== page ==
A - O - K Never give anyone in Brazil the "OK" hand signal (using your thumb and pointer finger to make an O)... it's an obscene gesture that's likely to get you labeled both ignorant and extremely offensive!
Meat 'n' Milk In Israel, unless you know otherwise, assume that a household keeps kosher. That means mixing meat and dairy is not allowed. So no milk in your coffee after a belly-busting beef dinner (and no cheese on that burger, either!).
Sticky Splinters We're all familiar with the wooden chopsticks you get at Asian restaurants. They come stuck together, and you snap them apart which usually leaves a few stray splinters on the end. If this happens in Japan, holding the chopsticks between your palms and loudly clattering them together is a big insult to the waiter or sushi chef because it indicates that his utensils are cheap. Instead, rub one chopstick against the other gently.
Throw In The Towel In a Japanese restaurant, if you're given a hot rolled towel, use it only to wipe your hands. It's generally considered rude to wipe your face with (although at more informal restaurants, people may occasionally be seen doing it).
Service With A Smile Here in the US, many of us are used to serving ourselves and digging in family style at meals. But in China it's common for the host to place food on the guest's plates, so resist the urge to scoop up another helping of rice -- practice sitting back and relaxing, and enjoy letting the host put you on a pedestal.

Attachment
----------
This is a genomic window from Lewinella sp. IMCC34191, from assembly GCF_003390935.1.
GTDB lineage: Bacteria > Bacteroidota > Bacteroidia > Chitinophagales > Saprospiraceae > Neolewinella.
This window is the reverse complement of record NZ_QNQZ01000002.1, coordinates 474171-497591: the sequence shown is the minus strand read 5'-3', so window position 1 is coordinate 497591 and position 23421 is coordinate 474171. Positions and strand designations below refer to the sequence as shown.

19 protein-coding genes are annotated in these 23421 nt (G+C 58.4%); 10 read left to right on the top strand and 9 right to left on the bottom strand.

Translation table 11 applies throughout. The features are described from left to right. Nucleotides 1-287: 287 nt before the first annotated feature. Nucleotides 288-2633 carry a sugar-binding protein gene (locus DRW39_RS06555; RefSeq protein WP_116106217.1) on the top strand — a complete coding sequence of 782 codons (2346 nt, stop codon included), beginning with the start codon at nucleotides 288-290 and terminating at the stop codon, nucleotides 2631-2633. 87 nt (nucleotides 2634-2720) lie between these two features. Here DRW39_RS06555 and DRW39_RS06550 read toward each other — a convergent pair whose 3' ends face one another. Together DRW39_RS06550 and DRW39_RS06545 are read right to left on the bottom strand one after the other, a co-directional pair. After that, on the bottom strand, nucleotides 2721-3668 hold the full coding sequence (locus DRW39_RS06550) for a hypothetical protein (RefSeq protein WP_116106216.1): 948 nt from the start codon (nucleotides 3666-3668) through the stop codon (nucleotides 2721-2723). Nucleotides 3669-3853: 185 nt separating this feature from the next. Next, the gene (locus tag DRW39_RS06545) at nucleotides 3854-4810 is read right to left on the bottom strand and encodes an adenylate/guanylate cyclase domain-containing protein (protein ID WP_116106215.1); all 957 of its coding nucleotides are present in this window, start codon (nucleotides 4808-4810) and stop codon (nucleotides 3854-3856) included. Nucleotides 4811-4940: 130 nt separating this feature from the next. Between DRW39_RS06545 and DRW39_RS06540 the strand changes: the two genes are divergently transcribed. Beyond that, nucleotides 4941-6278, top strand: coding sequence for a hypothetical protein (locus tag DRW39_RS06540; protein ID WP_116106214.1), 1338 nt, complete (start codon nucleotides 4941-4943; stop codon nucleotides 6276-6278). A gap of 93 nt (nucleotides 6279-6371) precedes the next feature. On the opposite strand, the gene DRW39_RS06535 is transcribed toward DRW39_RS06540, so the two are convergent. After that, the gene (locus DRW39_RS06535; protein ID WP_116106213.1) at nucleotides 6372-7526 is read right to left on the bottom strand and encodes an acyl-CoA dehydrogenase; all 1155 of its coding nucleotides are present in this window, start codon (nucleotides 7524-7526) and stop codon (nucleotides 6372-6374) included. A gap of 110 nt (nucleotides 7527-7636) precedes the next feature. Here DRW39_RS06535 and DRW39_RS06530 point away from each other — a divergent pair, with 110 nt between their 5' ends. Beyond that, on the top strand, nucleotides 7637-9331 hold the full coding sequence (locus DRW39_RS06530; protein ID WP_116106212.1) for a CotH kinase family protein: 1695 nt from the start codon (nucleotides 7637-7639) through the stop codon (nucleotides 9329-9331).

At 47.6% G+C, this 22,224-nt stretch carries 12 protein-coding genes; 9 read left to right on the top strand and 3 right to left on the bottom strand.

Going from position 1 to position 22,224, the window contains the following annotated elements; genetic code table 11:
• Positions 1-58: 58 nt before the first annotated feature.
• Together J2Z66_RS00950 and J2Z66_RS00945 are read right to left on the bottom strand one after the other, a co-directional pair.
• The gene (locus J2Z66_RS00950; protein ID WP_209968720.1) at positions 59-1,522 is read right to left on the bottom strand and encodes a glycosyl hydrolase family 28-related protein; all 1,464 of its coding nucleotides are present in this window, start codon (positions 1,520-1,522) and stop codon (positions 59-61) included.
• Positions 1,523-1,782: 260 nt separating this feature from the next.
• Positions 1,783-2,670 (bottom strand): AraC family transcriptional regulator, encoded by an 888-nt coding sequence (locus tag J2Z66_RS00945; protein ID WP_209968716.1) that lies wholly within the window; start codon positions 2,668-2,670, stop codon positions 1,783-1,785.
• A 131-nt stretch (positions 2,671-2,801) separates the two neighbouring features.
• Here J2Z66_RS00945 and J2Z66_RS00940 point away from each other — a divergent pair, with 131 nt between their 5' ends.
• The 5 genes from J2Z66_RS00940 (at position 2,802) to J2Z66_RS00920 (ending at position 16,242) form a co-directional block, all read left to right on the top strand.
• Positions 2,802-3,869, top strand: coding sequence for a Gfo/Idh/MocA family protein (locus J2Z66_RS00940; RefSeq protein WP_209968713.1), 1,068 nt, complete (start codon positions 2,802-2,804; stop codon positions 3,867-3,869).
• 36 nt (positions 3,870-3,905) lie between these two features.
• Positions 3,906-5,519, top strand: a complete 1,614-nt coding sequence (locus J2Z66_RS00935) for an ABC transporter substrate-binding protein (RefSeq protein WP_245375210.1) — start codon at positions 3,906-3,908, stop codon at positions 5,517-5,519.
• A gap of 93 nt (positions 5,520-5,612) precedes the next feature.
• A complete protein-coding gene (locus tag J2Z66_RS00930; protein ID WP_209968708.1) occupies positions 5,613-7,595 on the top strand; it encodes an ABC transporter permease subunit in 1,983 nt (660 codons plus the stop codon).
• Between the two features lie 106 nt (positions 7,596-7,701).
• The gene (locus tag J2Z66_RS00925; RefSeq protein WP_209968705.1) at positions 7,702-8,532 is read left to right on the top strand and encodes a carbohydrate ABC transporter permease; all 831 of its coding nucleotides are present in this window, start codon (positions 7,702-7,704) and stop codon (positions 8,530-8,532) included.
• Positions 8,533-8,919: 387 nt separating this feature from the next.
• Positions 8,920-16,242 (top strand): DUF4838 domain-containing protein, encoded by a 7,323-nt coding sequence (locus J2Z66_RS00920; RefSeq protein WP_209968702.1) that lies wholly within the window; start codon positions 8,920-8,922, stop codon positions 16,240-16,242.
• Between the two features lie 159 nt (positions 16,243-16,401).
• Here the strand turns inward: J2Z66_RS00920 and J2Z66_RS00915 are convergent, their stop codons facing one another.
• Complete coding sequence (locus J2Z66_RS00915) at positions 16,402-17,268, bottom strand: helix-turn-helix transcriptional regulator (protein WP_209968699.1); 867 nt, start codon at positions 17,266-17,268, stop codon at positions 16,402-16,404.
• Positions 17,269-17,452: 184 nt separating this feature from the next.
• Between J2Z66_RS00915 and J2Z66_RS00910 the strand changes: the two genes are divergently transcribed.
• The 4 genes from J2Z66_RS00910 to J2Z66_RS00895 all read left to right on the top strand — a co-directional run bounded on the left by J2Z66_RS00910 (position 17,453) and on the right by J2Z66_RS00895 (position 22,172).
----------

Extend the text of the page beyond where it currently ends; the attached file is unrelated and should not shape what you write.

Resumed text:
Sole Purpose Think twice before sitting too casually in Egypt, or even stretching out your gams. Showing the soles of your feet or shoes is considered to be terribly rude -- yes, even if you're sporting Jimmy Choos!
Lip Service No matter how parched your lips may be, when traveling in Zimbabwe, never lick your lips while looking at someone of the opposite sex. While it may seem innocent enough to you, they consider it an obscene gesture.
Baby Steps Have a friend in Russia who's expecting a baby? Go ahead and browse all you want, but don't give them anything until after the little one arrives. It's considered bad luck to do so sooner.


Bet you didn’t notice that the
Viper Car logo when upside down looks like Daffy Duck a little.